The website stat whore within each of us shares a similar yearning for tracking specific links to gauge popularity. The reason? We like knowing what tickles a readers interest, what keywords entice readers to click-through, or what ad campaigns work where and when.
Over the past few months I have managed to keep myself entertained and informed concerning link popularity – on my own site – using one of or a combination of the following services and utilities. Two of these utilities are offered free of charge and in many ways, allow users to gain a better grasp of user activity on any given web page.
Although comments can be used as a means to gauge user interest in content, link poplarity and tracking statistics offer a valuable means to gauge a sites design & useability.
Crazyegg heat map & overlays
Having had the opportunity to test the early beta release of Crazyegg through its recent public launch, I can recommend, with confidence, the service for its informative, yet simple to use interface and tracking prowess. Crazyegg presents users with visual representation of site activity through convenient heatmaps, click overlays, or statistics based lists.
Early beta users were limited to tracking single pages and often discovered numerous incompatibilities with certain scripts. The recent release has since matured into a multi-page monitoring service which is offered as a free or subscription model service. Free account users are able to track up to 4 pages or a total of 5,000 clicks/mo. Plans increase up to PRO level users with a monthly limit of 250,000 clicks/mo. & an unlimited number of trackable pages.
PROS: Receive exhaustive visual-aids – heatmaps, overlays, and lists. Heatmaps are especially helpful for site admins who question the usability of any given page. Track where users are clicking – on or around navigation bars. Archive heatmaps for comparison with later data.
CONS: Free account holders will blow through their alloted limit in a week or two. Realistically, medium traffic sites should upgrade to the $49/mo. plan for decent tracking results. Not self-hosted.
Shorty self-hosted redirects
In two short weeks, Shorty, a self-hosted alternative to services such as TinyURL or URL123, has proven itself to be an invaluable utility for content deployment and tracking. Check out my previous review of the utility: Shorty – Your own TinyURL generator.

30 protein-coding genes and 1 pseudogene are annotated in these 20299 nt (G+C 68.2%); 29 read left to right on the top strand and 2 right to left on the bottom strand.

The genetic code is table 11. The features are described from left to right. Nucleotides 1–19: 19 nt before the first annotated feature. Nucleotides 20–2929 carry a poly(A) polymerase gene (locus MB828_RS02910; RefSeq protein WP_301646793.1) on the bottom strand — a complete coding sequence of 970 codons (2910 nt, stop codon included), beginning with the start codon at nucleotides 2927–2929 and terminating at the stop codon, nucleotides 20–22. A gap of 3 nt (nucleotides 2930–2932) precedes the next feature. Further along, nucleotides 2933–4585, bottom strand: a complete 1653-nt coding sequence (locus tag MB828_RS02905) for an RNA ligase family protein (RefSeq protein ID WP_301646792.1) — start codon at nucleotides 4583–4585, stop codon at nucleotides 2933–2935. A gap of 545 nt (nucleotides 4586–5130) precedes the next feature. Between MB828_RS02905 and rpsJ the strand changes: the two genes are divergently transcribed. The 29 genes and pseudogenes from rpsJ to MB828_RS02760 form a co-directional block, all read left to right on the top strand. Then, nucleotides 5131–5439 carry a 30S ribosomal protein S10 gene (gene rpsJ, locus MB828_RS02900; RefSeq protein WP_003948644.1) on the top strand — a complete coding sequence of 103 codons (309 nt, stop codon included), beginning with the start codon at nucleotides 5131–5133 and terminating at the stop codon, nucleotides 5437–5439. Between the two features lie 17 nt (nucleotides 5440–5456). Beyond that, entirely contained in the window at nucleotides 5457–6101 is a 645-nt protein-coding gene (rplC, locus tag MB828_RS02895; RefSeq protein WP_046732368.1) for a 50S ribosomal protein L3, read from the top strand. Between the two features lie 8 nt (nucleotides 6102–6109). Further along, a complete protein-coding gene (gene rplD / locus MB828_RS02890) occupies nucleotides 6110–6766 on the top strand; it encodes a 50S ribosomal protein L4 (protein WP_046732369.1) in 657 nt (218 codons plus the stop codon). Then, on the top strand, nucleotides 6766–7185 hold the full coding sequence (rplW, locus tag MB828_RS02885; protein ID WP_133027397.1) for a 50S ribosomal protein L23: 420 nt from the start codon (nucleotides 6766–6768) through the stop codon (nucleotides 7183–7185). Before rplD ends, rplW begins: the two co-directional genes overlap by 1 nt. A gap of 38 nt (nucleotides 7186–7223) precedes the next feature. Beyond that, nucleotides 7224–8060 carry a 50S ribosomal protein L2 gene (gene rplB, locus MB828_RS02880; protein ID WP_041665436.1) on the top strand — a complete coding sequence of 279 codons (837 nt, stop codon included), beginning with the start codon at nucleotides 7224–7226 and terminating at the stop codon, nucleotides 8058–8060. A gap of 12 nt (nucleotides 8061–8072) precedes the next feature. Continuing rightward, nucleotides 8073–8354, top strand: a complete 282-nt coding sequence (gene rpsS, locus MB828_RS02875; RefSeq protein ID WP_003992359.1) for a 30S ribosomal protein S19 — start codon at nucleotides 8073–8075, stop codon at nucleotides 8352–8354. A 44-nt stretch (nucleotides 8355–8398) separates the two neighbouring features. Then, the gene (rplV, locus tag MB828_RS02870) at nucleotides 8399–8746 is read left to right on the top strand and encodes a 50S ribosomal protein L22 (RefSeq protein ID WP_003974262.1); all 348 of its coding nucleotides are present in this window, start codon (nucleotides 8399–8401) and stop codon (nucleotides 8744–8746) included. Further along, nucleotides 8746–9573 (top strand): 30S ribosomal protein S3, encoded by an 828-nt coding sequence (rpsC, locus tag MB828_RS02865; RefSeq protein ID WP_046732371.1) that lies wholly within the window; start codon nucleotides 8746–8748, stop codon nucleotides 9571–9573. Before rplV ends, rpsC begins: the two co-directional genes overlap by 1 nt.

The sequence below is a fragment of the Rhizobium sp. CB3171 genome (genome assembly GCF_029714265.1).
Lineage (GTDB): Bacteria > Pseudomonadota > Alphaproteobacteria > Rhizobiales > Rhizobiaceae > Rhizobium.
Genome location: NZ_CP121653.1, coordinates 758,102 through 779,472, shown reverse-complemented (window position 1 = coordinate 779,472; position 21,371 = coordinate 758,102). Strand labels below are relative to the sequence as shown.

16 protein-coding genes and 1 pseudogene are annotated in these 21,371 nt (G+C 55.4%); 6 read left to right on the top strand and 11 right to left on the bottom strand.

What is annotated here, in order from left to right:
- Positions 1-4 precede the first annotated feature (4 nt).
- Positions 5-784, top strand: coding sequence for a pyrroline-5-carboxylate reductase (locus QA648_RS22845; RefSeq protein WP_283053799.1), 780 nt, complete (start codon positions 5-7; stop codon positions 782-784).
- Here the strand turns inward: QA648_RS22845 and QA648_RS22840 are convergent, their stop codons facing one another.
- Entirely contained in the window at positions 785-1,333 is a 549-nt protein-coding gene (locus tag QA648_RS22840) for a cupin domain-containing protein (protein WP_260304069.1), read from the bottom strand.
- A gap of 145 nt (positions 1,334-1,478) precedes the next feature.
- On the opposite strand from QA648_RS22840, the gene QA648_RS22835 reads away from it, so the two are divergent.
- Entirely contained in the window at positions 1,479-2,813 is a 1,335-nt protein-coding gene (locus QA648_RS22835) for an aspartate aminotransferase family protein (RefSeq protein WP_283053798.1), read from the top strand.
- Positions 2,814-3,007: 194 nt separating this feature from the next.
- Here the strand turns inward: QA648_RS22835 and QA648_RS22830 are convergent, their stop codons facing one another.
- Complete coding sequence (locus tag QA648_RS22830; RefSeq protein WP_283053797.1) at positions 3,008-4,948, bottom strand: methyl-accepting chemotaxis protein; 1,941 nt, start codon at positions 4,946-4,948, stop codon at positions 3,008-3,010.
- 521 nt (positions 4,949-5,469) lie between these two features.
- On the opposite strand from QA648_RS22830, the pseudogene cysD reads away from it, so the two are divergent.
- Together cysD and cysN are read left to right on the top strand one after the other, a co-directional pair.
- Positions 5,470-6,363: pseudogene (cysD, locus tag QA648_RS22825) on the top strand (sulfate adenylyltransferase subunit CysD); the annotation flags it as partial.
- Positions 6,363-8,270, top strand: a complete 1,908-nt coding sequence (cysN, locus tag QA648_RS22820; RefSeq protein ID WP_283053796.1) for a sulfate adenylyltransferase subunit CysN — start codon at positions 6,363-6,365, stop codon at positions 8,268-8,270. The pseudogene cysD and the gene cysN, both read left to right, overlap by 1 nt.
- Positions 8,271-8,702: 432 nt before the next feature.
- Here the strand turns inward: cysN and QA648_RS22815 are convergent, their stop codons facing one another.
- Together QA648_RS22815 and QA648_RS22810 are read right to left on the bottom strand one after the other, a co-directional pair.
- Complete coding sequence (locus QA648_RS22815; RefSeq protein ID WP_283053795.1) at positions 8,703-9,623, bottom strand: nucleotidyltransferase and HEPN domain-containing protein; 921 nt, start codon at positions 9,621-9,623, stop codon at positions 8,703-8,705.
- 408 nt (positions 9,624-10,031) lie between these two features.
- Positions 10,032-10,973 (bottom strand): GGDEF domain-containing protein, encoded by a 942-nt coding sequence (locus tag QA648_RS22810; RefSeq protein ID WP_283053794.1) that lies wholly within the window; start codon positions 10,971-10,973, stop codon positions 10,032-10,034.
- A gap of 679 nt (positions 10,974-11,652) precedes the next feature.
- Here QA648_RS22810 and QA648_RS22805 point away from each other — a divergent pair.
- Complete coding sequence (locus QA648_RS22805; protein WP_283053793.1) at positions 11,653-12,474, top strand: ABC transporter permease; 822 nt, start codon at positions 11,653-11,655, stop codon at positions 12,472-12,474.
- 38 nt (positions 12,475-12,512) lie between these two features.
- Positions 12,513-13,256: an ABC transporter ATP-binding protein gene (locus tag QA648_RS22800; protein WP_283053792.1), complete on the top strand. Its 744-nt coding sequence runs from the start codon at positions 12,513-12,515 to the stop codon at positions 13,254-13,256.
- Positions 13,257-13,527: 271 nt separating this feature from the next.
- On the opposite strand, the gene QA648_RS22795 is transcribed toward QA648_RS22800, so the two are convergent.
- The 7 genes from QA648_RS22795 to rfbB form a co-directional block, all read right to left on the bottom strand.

Not surprisingly, I found myself implementing the redirecting utility to create custom links which are not only cleaner to look at, but offer the convenience of visitor click tracking. Despite the fact that this early beta release can easily become overwhelming [with the number of Shorty created links], the admin panel offers livesearch functionality for drilling through previously created links.
PROS: Clean and simple. If all you’re looking for is the number of clicks a link receives, Shorty offers those statistics on top of being a great solution for cleaning bloated URLs. Self-hosted.
CONS: Shorty’s usefulness as a self-hosted URL redirecting service supersedes any and all usefulness as a link campaign tracking service.
Enhancing Mint with Link Spice
The first thing that comes to mind when I think of an “analytical” package – with style – is Shaun Inman’s Mint. Mint’s standard functionality can be improved tenfold thanks to a great assortment of Peppers (“plugins”). The choices are exhaustive, just visit Peppermint Tea for a collection of third party Mint Peppers.
One such gem which will improve upon the functionality of Mint is the Link Spice Pepper by Craig Mod. Although a bit more tedious to implement, Link Spice is a more suitable alternative to the previous aforementioned solutions due to the fact that campaigns are displayed alongside your favorite Peppers – rather than visiting external pages. Of course, this all assumes that you are running Mint as your analytical package.
Campaigns are created by appending a unique string to the end of links within your HTML documents. Link Spice then collects links and creates tracking campaigns which are displayed within your local Mint install.
PROS: Current Mint users will no longer feel the urge to implement additional third-party solutions for tracking link campaigns. Create campaigns further organized using “tags”. Self-hosted.
CONS: In order for Link Spice to work, links must be appended with additional characters which creates “messy” URLs – “utm_campaign” and “utm_term”. In addition, Link Spice requires Mint. Don’t have Mint installed? Don’t bother…
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